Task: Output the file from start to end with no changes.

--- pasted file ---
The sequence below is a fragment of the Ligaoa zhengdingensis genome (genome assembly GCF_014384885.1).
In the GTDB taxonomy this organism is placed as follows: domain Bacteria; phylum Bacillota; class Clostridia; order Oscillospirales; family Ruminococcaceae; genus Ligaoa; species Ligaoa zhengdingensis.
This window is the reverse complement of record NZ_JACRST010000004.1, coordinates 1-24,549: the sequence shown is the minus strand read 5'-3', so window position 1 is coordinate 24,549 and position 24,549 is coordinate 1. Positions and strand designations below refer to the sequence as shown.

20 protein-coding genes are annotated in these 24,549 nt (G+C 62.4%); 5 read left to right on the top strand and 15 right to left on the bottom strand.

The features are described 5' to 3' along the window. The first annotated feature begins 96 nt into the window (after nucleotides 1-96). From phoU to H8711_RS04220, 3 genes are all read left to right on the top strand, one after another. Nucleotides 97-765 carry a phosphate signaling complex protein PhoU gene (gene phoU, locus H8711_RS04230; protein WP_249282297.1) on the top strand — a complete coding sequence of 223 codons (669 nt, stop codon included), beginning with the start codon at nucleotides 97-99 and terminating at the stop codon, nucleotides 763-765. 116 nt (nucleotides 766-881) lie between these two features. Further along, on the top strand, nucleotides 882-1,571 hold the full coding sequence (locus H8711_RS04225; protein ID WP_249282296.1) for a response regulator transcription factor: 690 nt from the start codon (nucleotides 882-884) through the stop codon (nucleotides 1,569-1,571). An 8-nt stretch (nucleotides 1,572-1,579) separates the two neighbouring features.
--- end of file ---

The sequence below is a fragment of the Ligaoa zhengdingensis genome (genome assembly GCF_014384885.1).
In the GTDB taxonomy this organism is placed as follows: domain Bacteria; phylum Bacillota; class Clostridia; order Oscillospirales; family Ruminococcaceae; genus Ligaoa; species Ligaoa zhengdingensis.
This window is the reverse complement of record NZ_JACRST010000004.1, coordinates 1-24,549: the sequence shown is the minus strand read 5'-3', so window position 1 is coordinate 24,549 and position 24,549 is coordinate 1. Positions and strand designations below refer to the sequence as shown.

20 protein-coding genes are annotated in these 24,549 nt (G+C 62.4%); 5 read left to right on the top strand and 15 right to left on the bottom strand.

The features are described 5' to 3' along the window. The first annotated feature begins 96 nt into the window (after nucleotides 1-96). From phoU to H8711_RS04220, 3 genes are all read left to right on the top strand, one after another. Nucleotides 97-765 carry a phosphate signaling complex protein PhoU gene (gene phoU, locus H8711_RS04230; protein WP_249282297.1) on the top strand — a complete coding sequence of 223 codons (669 nt, stop codon included), beginning with the start codon at nucleotides 97-99 and terminating at the stop codon, nucleotides 763-765. 116 nt (nucleotides 766-881) lie between these two features. Further along, on the top strand, nucleotides 882-1,571 hold the full coding sequence (locus H8711_RS04225; protein ID WP_249282296.1) for a response regulator transcription factor: 690 nt from the start codon (nucleotides 882-884) through the stop codon (nucleotides 1,569-1,571). An 8-nt stretch (nucleotides 1,572-1,579) separates the two neighbouring features.